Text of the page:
UN experts said that in 2019 alone, there were 49 reported cases of abduction and torture without anyone being held to account because of investigations. MDC have called for an independent inquiry into the case, citing a lack of trust in government institutions.
Other recent arrests include those of six MDC party politicians who allegedly breached Zimbabwe’s Coronavirus lockdown measures, in what the US embassy called a “politicised use of security forces”.
And at least 13 nurses protesting in demand of a dollarised salary have been arrested according to the Zimbabwean Nurses’ Association.
More than 105,000 people have been arrested in Zimbabwe since March for violating Covid-19 restrictions.
In opposition to alleged and demonstrated cases of government corruption, hyperinflation, and what they considered poor handling of the Coronavirus pandemic, political leaders and other activists called for the Zimbabwean public to take to the streets on July 31 in protest.
But on the fated day, Harare’s streets were empty.
The Zimbabwean government claimed this was because the movement was not supported by the public, though a number of state measures reflect an active stifling of protests.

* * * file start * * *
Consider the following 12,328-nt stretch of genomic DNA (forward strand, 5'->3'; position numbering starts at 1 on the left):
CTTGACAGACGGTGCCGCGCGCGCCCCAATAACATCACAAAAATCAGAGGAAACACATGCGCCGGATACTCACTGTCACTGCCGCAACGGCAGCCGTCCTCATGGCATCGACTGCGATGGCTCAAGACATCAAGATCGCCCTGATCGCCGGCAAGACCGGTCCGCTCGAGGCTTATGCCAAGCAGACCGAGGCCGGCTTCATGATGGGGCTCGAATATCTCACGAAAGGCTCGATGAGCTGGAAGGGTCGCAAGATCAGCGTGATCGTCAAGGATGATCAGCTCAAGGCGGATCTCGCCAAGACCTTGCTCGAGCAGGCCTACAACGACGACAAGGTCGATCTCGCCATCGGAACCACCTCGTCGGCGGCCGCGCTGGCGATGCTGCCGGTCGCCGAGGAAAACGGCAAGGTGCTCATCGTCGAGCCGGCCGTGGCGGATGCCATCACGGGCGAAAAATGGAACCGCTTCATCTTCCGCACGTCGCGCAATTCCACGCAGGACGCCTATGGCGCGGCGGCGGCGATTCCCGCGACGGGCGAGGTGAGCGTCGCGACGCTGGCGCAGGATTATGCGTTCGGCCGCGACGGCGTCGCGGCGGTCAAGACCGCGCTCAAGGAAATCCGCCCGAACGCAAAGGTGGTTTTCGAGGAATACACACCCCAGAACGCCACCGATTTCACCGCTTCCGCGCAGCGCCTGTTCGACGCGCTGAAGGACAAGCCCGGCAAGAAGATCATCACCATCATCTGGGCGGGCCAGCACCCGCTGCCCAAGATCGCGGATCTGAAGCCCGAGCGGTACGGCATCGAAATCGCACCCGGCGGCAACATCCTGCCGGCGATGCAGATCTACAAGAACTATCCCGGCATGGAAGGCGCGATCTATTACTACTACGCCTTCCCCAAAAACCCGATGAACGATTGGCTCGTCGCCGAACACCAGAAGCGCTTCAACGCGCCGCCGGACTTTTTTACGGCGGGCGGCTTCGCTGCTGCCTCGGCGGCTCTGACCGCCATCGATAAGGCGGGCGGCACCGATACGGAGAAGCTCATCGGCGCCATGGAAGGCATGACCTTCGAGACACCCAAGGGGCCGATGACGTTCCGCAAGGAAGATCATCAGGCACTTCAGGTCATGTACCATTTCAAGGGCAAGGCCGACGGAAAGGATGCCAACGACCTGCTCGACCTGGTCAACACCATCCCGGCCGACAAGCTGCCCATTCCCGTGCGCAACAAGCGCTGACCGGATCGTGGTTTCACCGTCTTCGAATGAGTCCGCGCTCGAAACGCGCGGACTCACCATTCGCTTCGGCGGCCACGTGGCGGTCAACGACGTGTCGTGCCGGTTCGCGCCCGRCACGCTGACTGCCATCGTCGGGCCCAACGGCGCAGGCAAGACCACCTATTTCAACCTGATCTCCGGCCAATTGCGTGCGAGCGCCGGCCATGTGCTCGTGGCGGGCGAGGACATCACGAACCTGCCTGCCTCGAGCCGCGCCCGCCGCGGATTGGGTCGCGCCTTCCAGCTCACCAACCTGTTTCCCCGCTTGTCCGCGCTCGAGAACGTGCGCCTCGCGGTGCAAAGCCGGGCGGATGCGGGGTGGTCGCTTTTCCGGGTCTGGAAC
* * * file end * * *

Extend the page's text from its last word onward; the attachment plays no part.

Prior to July 31, police arrested the organiser, Jacob Ngarivhume, and protest advocate Hopewell Chin’ono. Both were denied bail and are still imprisoned for allegedly inciting violence.
On the day, there was a strong police presence in Harare, which patrolled the streets and prevented assembly, sending people home. Police likewise shut down other major cities and towns, and established roadblocks.
Despite this, some still protested, leading to the arrests of 2020 Booker Prize nominated writer Tsitsi Dangarembga and MDC Alliance spokesperson Fadzayi Mahere.
Dozens of other activists were arrested too, and some individuals – including 30 MDC members, according to the party – went into hiding to avoid arrest.
President Mnangagwa said in a speech he would “flush out” the “bad apples” in the country, and his cabinet put forward a law that would punish political parties for “campaigning against the country”, as well as recommending tighter laws regarding freedom of speech by public officials, the media and Zimbabwe’s citizens.
The Zimbabwean public and international sympathisers are using the hashtag ZimbabweanLivesMatter to unify their protests of the government’s behaviour.
With several celebrities tweeting it and significant support across other African countries, the Zimbabwean people have had global reach with the hashtag.
It has been used to stoke the flames of protest against the Zimbabwean government and to appeal on a global stage alleged rights abuses, particularly of arrested government opponents such as Hopewell Chin’ono and Jacob Ngarivhume.
The hashtag has also been used to spread footage of alleged mistreatment of Zimbabwean citizens by soldiers and police, and news of events such as the murder of Lovender Chiwaya, a District Chair, Ward Councilor and MDC Alliance member, who was found “dead, naked and dumped” four houses from his home.
Zimbabwe is going through a period of economic, political, and social turmoil. No citizenry can be kept from expressing its views, and the Zimbabwean people are standing up, risking their freedom to speak for what they believe is right.